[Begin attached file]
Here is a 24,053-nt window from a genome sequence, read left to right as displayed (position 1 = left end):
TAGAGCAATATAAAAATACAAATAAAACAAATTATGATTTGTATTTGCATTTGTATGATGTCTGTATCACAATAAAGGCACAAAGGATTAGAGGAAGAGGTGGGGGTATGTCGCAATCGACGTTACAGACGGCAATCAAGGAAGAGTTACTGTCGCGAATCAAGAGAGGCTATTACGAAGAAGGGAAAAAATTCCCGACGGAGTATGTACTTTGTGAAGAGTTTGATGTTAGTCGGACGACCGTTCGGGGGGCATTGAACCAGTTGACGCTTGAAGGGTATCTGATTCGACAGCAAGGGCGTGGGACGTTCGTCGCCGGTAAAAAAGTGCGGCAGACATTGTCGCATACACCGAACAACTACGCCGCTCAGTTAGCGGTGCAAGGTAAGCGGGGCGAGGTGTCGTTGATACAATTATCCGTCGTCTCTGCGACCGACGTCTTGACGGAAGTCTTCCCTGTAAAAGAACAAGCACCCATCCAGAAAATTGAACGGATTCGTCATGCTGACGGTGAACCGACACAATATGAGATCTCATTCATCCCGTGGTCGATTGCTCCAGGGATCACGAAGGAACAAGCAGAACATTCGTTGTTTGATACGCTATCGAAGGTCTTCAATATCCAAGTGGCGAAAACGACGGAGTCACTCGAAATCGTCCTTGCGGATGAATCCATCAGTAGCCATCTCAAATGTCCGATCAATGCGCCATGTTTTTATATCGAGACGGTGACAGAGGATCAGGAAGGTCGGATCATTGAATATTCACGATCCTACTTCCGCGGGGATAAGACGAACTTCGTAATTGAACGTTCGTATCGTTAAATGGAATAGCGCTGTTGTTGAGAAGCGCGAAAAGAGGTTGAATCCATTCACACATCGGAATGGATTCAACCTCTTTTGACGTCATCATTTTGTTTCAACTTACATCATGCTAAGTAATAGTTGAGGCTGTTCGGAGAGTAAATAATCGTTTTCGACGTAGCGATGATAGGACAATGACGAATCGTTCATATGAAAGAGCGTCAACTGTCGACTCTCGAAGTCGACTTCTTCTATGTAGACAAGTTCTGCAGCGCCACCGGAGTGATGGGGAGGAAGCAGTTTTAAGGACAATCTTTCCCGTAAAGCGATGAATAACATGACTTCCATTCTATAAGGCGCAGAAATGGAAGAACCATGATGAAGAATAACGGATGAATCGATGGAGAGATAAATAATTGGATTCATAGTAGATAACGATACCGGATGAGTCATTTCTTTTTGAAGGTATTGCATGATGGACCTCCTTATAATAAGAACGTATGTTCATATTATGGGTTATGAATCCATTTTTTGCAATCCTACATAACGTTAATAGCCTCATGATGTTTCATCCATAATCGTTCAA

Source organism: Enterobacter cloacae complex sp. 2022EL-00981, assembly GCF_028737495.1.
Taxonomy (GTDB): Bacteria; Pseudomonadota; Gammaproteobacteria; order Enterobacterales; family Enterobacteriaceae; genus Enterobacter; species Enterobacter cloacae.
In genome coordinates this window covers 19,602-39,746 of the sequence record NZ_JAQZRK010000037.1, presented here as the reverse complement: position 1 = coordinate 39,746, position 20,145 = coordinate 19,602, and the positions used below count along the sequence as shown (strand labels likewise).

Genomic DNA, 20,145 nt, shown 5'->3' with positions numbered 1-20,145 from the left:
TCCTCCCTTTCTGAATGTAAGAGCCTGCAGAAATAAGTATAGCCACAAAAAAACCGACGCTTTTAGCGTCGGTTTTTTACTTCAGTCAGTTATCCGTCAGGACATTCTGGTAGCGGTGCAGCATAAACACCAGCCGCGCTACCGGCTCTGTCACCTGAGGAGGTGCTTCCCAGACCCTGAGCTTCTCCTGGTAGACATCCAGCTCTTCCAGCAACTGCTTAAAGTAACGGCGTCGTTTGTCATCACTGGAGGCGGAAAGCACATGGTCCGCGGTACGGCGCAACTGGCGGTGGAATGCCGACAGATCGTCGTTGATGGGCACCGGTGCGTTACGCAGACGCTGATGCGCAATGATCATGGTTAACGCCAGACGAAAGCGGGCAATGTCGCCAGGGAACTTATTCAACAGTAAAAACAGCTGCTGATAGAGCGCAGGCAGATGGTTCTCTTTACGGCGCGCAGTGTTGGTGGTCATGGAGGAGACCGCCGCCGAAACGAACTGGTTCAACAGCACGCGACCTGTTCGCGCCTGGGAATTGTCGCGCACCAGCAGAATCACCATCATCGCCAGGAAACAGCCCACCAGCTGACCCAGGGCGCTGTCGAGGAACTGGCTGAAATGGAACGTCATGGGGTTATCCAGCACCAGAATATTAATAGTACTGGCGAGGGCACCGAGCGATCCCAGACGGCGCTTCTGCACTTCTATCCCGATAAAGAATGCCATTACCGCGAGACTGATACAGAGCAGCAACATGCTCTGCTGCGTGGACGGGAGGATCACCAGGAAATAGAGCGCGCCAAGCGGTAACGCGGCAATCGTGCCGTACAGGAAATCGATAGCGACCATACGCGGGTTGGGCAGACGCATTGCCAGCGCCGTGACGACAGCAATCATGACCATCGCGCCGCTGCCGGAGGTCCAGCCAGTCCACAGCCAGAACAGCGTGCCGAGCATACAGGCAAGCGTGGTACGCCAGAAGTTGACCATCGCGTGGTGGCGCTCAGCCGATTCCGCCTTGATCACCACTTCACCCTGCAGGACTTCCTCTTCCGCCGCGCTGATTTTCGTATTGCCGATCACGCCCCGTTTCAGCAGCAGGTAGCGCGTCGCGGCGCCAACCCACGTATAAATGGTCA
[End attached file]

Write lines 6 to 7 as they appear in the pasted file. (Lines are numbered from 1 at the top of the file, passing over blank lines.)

Genomic DNA, 20,145 nt, shown 5'->3' with positions numbered 1-20,145 from the left:
TCCTCCCTTTCTGAATGTAAGAGCCTGCAGAAATAAGTATAGCCACAAAAAAACCGACGCTTTTAGCGTCGGTTTTTTACTTCAGTCAGTTATCCGTCAGGACATTCTGGTAGCGGTGCAGCATAAACACCAGCCGCGCTACCGGCTCTGTCACCTGAGGAGGTGCTTCCCAGACCCTGAGCTTCTCCTGGTAGACATCCAGCTCTTCCAGCAACTGCTTAAAGTAACGGCGTCGTTTGTCATCACTGGAGGCGGAAAGCACATGGTCCGCGGTACGGCGCAACTGGCGGTGGAATGCCGACAGATCGTCGTTGATGGGCACCGGTGCGTTACGCAGACGCTGATGCGCAATGATCATGGTTAACGCCAGACGAAAGCGGGCAATGTCGCCAGGGAACTTATTCAACAGTAAAAACAGCTGCTGATAGAGCGCAGGCAGATGGTTCTCTTTACGGCGCGCAGTGTTGGTGGTCATGGAGGAGACCGCCGCCGAAACGAACTGGTTCAACAGCACGCGACCTGTTCGCGCCTGGGAATTGTCGCGCACCAGCAGAATCACCATCATCGCCAGGAAACAGCCCACCAGCTGACCCAGGGCGCTGTCGAGGAACTGGCTGAAATGGAACGTCATGGGGTTATCCAGCACCAGAATATTAATAGTACTGGCGAGGGCACCGAGCGATCCCAGACGGCGCTTCTGCACTTCTATCCCGATAAAGAATGCCATTACCGCGAGACTGATACAGAGCAGCAACATGCTCTGCTGCGTGGACGGGAGGATCACCAGGAAATAGAGCGCGCCAAGCGGTAACGCGGCAATCGTGCCGTACAGGAAATCGATAGCGACCATACGCGGGTTGGGCAGACGCATTGCCAGCGCCGTGACGACAGCAATCATGACCATCGCGCCGCTGCCGGAGGTCCAGCCAGTCCACAGCCAGAACAGCGTGCCGAGCATACAGGCAAGCGTGGTACGCCAGAAGTTGACCATCGCGTGGTGGCGCTCAGCCGATTCCGCCTTGATCACCACTTCACCCTGCAGGACTTCCTCTTCCGCCGCGCTGATTTTCGTATTGCCGATCACGCCCCGTTTCAGCAGCAGGTAGCGCGTCGCGGCGCCAACCCACGTATAAATGGTCA